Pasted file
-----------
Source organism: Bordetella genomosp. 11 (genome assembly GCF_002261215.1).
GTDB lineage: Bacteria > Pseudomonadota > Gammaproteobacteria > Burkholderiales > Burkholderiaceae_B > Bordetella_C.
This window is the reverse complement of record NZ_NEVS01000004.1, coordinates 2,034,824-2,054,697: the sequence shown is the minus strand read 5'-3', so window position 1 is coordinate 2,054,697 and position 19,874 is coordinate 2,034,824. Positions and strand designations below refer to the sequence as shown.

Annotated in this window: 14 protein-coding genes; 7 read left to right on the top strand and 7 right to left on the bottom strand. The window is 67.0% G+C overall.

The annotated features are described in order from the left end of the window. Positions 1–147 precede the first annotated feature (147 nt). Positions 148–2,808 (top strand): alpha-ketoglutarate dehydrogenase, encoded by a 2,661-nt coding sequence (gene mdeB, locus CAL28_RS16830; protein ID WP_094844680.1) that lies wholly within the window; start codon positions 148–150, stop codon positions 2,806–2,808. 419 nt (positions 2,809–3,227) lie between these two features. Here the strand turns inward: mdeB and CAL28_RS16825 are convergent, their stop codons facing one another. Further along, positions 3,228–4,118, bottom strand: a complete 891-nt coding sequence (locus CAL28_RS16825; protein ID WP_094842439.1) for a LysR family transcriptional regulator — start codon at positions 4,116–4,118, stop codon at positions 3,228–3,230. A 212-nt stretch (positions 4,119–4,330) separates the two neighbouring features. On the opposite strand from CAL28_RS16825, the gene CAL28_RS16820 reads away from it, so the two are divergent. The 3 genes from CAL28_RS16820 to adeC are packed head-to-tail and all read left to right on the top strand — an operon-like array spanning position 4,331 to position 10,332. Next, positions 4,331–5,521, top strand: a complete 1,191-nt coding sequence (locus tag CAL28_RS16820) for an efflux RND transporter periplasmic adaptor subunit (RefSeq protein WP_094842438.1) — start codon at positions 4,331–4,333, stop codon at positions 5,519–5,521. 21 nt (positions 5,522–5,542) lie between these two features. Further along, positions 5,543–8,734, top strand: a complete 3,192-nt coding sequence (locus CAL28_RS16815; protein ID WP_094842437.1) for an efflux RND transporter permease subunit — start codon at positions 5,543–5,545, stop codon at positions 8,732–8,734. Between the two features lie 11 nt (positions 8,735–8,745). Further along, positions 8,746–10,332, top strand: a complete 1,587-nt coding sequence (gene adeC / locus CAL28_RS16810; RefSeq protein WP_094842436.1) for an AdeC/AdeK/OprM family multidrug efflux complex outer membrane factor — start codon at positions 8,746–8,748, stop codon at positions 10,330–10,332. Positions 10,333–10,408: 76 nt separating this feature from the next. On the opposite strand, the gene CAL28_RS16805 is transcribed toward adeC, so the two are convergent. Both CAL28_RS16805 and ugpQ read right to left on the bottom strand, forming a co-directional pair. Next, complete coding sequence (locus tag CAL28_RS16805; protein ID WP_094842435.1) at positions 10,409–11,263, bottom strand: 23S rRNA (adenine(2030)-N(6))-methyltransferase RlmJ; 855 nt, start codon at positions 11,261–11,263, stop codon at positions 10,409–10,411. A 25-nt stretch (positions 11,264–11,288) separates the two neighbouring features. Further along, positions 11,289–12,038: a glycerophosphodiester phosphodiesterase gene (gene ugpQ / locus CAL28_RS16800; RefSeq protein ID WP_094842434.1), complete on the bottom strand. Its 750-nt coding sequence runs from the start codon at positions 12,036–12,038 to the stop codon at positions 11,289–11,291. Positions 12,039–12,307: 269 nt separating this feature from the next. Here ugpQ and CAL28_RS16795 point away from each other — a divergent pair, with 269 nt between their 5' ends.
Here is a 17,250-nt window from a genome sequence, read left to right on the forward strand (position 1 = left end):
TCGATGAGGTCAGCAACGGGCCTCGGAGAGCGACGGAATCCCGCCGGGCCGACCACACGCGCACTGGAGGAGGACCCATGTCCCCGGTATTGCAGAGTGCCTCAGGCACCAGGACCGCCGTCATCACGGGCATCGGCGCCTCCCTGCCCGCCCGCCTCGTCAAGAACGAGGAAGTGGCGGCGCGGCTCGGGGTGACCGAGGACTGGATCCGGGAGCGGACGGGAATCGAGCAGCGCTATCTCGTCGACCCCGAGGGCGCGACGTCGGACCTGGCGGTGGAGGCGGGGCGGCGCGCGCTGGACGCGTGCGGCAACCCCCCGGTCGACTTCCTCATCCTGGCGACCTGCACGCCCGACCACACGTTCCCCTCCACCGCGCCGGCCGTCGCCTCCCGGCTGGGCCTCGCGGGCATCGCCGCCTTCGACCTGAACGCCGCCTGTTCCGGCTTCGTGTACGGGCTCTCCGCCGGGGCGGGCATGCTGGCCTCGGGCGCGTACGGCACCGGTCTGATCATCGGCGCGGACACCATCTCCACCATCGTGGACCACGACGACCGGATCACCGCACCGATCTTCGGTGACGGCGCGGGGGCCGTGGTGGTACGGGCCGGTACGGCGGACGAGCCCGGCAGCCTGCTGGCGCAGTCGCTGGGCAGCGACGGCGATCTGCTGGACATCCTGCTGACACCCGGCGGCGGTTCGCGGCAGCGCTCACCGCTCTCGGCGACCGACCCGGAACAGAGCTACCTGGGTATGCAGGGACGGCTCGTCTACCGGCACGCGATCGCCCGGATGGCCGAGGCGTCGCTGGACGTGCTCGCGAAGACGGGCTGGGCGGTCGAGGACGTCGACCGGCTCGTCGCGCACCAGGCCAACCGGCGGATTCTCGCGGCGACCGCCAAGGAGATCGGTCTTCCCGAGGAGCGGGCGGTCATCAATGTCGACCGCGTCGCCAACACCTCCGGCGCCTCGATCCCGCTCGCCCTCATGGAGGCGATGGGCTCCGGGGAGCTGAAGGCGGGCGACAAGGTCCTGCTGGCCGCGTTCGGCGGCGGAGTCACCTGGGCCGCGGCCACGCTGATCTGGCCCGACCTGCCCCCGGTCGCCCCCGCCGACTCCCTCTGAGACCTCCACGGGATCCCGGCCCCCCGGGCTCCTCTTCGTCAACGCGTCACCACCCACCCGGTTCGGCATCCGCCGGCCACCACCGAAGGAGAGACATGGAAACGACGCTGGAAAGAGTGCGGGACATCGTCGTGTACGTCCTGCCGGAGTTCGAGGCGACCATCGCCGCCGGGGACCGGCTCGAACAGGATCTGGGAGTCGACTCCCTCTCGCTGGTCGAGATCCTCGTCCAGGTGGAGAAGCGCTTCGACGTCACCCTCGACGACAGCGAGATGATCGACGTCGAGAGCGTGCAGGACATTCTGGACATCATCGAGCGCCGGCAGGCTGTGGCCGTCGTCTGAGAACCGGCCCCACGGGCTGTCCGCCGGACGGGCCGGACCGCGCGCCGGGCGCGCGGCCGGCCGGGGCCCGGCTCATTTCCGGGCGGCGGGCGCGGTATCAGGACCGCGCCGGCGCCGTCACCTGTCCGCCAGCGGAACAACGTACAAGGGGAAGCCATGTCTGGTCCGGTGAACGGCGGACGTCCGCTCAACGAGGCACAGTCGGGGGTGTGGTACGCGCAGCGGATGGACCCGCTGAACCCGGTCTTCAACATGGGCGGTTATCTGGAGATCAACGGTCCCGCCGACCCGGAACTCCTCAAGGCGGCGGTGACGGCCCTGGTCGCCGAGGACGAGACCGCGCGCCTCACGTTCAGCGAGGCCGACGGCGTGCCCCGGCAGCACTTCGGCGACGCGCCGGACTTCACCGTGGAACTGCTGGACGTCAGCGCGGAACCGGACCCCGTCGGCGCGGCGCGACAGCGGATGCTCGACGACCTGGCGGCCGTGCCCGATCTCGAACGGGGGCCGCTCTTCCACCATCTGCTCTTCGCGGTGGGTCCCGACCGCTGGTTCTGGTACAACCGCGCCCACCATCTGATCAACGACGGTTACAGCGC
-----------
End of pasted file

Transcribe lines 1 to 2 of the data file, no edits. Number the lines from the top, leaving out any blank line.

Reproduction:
Source organism: Bordetella genomosp. 11 (genome assembly GCF_002261215.1).
GTDB lineage: Bacteria > Pseudomonadota > Gammaproteobacteria > Burkholderiales > Burkholderiaceae_B > Bordetella_C.